Response to “Calibrating your Cultural Compass”

Of all the methods of rapid cultural calibration that is mentioned, what I found the most interesting was the idea of observing people in their morning routines and in their transportation modes. Having lived in Ohio, New York, and now Singapore, how people travel to work and how they prepare for their day is very different. In Ohio, a commute is defined by the automobile. Depending on the distance to the workplace, which is typically in the downtown area, people who drive from the suburbs will spend anywhere between 45 and 1.5 hours commuting to work in their cars. The time that is spent alone in a car can be used to listen to the radio or to sing aloud. In New York, this time is spent on the subway, much like Singapore’s MRT. In New York, the subways are nearly silent in the mornings, crammed with people with only inches of personal space. This can affect how a digital designer may approach the design of a podcast application; listening habits vary in different contexts.

While I’m not too familiar yet with Singapore’s morning commute culture (living on campus hasn’t provided me with the daily experience of seeing how people go about their mornings), what I have noticed is how the signage differs from New York’s. Singapore signage is accompanied with steeper fees and severe penalties, perhaps more influentially shaping human behavior compared to signage in New York. The only New York signage that is accompanied by steep fees is for assaulting subway employees, which may suggest a violent phenomenon that occurred in the past. How different are the cultural norms of rule obedience from Singapore to New York and is this shaped by the penalties?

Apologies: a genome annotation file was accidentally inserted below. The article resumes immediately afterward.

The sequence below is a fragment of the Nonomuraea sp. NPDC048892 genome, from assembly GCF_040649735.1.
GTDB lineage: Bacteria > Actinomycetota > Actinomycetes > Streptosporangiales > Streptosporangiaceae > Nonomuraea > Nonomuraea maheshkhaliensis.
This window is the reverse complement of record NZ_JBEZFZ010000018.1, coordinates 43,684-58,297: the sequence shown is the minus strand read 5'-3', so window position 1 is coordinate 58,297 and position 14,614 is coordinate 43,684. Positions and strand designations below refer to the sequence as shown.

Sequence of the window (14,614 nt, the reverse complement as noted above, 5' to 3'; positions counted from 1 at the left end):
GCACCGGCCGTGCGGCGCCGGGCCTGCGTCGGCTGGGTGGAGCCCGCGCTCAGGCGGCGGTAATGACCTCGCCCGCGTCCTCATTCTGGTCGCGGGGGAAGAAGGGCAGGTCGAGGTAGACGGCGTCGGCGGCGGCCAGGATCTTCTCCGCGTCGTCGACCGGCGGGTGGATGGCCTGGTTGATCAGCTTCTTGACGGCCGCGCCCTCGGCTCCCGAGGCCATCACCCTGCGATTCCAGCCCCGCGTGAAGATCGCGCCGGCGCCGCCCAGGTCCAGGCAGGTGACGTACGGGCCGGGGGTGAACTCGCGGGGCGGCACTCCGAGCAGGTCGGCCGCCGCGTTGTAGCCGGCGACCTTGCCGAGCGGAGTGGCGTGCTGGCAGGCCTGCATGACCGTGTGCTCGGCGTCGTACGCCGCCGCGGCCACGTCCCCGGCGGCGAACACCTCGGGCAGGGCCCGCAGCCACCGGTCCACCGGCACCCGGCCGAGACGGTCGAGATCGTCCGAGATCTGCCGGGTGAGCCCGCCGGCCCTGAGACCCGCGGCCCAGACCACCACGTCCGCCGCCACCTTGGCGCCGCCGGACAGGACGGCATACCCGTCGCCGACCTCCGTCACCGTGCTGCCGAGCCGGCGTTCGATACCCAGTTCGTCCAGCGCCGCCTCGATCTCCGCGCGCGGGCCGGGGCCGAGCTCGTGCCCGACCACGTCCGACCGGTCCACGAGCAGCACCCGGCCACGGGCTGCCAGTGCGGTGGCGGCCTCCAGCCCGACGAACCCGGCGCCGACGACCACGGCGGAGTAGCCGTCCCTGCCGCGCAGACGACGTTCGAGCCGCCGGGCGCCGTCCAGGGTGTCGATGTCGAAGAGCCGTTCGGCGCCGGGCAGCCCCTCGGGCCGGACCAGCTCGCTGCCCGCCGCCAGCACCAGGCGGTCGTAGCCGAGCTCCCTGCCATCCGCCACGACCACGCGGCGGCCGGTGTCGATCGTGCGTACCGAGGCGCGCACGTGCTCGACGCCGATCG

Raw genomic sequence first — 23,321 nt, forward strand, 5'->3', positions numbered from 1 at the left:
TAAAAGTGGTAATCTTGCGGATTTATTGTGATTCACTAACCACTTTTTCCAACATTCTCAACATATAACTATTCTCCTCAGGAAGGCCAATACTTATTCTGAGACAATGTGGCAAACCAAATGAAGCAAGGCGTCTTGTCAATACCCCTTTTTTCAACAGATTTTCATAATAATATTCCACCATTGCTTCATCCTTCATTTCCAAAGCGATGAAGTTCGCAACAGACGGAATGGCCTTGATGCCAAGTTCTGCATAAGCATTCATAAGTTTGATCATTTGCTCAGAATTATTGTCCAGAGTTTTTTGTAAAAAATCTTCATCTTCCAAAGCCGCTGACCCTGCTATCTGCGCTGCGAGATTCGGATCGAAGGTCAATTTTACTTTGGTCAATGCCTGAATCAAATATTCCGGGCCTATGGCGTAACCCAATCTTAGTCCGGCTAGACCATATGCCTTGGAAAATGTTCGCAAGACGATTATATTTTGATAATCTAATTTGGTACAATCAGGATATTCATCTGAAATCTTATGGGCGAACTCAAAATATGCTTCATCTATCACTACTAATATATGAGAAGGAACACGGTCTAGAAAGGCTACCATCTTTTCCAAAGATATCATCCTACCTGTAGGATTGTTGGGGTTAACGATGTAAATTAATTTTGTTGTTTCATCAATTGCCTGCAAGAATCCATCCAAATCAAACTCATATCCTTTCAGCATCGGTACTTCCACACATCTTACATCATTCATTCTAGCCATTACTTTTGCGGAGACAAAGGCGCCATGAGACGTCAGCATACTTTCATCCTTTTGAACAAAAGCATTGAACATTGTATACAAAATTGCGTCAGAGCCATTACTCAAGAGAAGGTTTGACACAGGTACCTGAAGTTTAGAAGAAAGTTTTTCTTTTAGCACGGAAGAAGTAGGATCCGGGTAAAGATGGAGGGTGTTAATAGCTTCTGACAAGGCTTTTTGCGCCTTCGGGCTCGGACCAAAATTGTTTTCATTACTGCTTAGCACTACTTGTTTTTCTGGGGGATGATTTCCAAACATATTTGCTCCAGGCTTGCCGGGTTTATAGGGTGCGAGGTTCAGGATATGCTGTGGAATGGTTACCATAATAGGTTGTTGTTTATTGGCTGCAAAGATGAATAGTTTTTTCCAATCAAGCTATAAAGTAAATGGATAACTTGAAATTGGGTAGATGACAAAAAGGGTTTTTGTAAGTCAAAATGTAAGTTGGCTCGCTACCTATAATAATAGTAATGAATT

Chipchase mentions that finding the balance between informal and formal research methods is the key to successful design research. I wonder if design researchers, particularly those who are more experienced, know exactly what balance to strike between these research methodologies when approaching a new project. Or do design researchers employ a variety of methods, and then refine and readjust their methodologies as they go on (much like the design process, which involves iteration and trial-and-error).

Chapter 1: The Design of Everyday Things

Thinking of affordances as a relationship between two properties is an interesting point that Norman mentions. Prior to reading The Design of Everyday Things, I have thought of objects and their affordances only within the context of one particular user. For example, a car affords a person with the ability to drive. But thinking of it as a relationship between two properties forces me to think of the user as more than one person. What is the relationship between someone who is shorter and the car compared to the relationship between a person who is taller and a car? The affordances change.